The U.S. Mint has also released special proof sets, such as in 1976, when a proof set of three silver-clad coins: the quarter, half-dollar and dollar coins depicting special reverses to commemorate the U.S. Bicentennial was issued. From 1971 to 1974, proof silver-clad Eisenhower dollars were issued in a plastic case contained in a brown wood-grain finish slipcase box, and are referred to as 'Brown Ikes'. Proof Susan B. Anthony dollars were struck in 1999, but were sold separately and not included in the proof sets in that year. A proof "Coin & Chronicles" set was issued for 2009, which included one each of the 4 different Lincoln Cent designs and a commemorative Lincoln Silver Dollar, presented in special packaging. Other sets, called "Prestige Proof" sets, also contain selected commemorative coins. These sets were sold from 1983 to 1997 (except 1985) at an additional premium. As Legacy Proof sets, the practice was resumed from 2005 to 2008.

Occasionally, there are errors which escape the Mint's inspection process, resulting in some very rare and expensive proof sets. This has happened at least seven times: 1968-S, 1970-S and 1975-S and in the 1983-S Prestige set, each with a dime that has no mint mark; a small number of 1971-S sets included a nickel without a mint mark; 1990-S saw both regular and Prestige sets which included a penny with no mint mark.

Not quite so rare (or expensive) are proof sets issued which vary from other sets issued in the same year. These include the 1960 and 1970-S sets, both of which are found in either a "small date" or "large date" variety, which refers to the size and position of the date on the Lincoln cent. 1979-S and 1981-S sets each come in either a "Type I" or a "Type II" version, where the S mint mark is either "filled" (also known as the "blob" mint mark) or "clear". 1964 has a design variation where the President's portrait on the Kennedy half-dollar has "accented hair". The design was modified early in the production (at the request of Jacqueline Kennedy) to mute the accenting of the hair to a more smooth appearance. This resulted in the "accented hair" variety being more rare and commanding a premium over the "regular" variety.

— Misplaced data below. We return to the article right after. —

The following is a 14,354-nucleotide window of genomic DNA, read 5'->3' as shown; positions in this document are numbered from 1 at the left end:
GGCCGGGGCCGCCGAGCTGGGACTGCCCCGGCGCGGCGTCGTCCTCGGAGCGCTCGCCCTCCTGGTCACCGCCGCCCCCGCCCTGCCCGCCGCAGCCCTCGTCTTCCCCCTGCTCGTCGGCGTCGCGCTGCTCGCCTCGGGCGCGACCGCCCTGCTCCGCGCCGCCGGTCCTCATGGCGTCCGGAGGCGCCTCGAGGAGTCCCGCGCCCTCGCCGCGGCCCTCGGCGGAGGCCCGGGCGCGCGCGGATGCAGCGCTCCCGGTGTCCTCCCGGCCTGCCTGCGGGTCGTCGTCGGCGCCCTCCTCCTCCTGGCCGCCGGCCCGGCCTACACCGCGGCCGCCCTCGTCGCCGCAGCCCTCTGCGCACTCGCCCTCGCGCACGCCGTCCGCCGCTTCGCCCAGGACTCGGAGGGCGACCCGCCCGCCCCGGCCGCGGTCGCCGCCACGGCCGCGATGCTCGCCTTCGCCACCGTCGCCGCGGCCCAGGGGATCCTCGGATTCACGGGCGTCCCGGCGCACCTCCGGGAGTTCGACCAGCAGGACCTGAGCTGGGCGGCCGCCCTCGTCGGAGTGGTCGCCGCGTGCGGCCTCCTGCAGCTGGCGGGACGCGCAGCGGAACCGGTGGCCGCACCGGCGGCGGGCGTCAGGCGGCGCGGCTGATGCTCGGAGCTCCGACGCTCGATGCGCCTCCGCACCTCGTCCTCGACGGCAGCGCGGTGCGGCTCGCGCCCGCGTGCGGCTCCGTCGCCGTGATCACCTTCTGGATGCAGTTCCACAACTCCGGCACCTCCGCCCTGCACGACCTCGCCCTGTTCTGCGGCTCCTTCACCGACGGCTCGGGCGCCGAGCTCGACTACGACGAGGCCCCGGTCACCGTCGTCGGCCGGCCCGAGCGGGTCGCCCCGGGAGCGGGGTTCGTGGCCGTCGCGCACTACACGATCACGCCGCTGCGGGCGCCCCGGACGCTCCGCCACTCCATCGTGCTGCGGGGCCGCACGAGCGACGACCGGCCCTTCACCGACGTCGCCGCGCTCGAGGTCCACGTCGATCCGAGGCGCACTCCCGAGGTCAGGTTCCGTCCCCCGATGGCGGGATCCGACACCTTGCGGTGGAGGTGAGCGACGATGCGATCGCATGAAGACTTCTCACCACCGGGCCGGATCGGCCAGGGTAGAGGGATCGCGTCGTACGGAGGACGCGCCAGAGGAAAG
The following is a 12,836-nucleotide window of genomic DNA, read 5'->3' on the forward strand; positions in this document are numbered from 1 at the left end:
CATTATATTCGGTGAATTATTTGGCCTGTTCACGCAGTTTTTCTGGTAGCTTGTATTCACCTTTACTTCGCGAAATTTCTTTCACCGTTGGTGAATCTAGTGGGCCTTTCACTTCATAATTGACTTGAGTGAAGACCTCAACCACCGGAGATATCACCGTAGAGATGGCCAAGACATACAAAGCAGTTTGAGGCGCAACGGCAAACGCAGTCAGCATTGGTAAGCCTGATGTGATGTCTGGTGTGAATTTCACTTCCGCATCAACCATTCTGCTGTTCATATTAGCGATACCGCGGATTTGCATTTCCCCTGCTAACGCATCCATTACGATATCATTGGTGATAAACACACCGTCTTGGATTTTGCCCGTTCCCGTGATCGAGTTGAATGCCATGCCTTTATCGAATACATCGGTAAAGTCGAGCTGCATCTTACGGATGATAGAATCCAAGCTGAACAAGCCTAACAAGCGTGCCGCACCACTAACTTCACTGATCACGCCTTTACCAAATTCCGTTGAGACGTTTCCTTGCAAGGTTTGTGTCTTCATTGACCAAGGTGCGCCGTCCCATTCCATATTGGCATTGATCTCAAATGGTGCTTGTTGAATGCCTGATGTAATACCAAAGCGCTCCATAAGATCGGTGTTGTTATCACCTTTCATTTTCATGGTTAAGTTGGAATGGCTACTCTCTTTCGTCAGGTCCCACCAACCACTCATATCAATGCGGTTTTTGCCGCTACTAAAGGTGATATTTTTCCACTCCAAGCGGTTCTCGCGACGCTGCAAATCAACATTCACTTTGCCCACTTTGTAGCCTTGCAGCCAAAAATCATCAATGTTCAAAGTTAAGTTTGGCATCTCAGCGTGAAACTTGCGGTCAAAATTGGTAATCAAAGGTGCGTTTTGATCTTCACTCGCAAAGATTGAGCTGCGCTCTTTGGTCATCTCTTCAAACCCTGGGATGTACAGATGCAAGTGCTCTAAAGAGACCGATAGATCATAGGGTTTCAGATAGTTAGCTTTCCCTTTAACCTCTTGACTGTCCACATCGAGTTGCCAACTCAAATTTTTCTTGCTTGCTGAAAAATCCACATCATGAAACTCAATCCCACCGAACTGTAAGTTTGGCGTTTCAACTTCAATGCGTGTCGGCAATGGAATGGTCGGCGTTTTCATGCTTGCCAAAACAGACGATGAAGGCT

Since 1992 the mint has struck proof sets in both silver and base metal. Also, "Silver Premier" sets, featuring deluxe packaging, were offered from 1992 to 1998. U.S. commemorative and bullion platinum, gold, and silver coins are also often issued in both uncirculated and proof types, sometimes with different mint marks.

In most years since 1947 the U.S. mint has also produced "mint sets", and because of the terms used there is some confusion over the difference between these and proof sets. These are uncirculated coins that have been specially packaged, and (unless a scarce coin is included) are generally neither as expensive nor as valuable as proofs. (From 1965-67 the mint did not sell proof or uncirculated coins, but only a hybrid product, "special mint sets." None of these are particularly valuable.) Some U.S. mints also sell annual "souvenir sets" from their production runs. These are generally not of high collectable value, although the 1982-83 sets are in demand, since no "official" mint sets were issued during those years. Finally, individual dealers have made unofficial "year sets". The latter have no value beyond their individual coins. Members of the public should be careful to understand what products they are being offered.